In the western United States where precipitation for 2002 is on pace to set record or near-record lows in many states, the lack of adequate rain and snow and the resulting low snowpack stressed water supplies and caused devastating impacts on agriculture. Severe drought in Montana that began in some places more than four years ago forced farmers to abandon more than 20 percent of the winter wheat crop for the second consecutive year, the first such occurrence since the Dust Bowl era of the 1930s. The extremely dry conditions also contributed to an extremely active wildfire season that included the largest wildfires of the past century for the states of Colorado, Arizona and Oregon.
Extremely dry conditions in the Northeast improved with four consecutive months of above-normal precipitation for the region from March through June, and abnormally dry conditions were largely absent near the end of the year. Above-average rainfall from September through November also brought significant drought relief to the Southeast, where more than four years of drought had affected much of the region from Georgia to Virginia.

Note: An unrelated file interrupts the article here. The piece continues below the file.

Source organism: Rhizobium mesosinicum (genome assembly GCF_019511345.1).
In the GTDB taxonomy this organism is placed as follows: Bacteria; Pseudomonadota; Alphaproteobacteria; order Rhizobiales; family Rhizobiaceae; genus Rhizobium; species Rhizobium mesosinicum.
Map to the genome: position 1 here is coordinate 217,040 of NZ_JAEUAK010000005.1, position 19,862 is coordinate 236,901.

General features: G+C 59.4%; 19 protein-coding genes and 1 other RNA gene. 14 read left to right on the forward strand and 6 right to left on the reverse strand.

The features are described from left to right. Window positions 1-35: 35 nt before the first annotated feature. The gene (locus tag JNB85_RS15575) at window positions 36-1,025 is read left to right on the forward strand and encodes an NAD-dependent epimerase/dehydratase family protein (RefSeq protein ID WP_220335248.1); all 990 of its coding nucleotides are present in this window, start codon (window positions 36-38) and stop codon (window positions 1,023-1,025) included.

In Texas, heavy rainfall alleviated drought but led to severe flooding in southern and central parts of the state in early July. Strong thunderstorms also brought widespread flooding to western Minnesota and North Dakota and resulted in hundreds of millions of dollars in damage and crop losses in June.
*This drought statistic is based on the Palmer Drought Index, a widely used measure of drought. The Palmer Drought Index uses numerical values derived from weather and climate data to classify moisture conditions throughout the contiguous United States and includes drought categories on a scale from mild to moderate, severe and extreme.
With the exception of 2002 and 1997, years that were both affected by El Niño, at least three major hurricanes have developed in every season since 1995 with five or more major hurricanes occurring in three of those seasons (1995, 1996 and 1999). However no long-term trend in hurricane strength or frequency has been observed in the Atlantic Basin.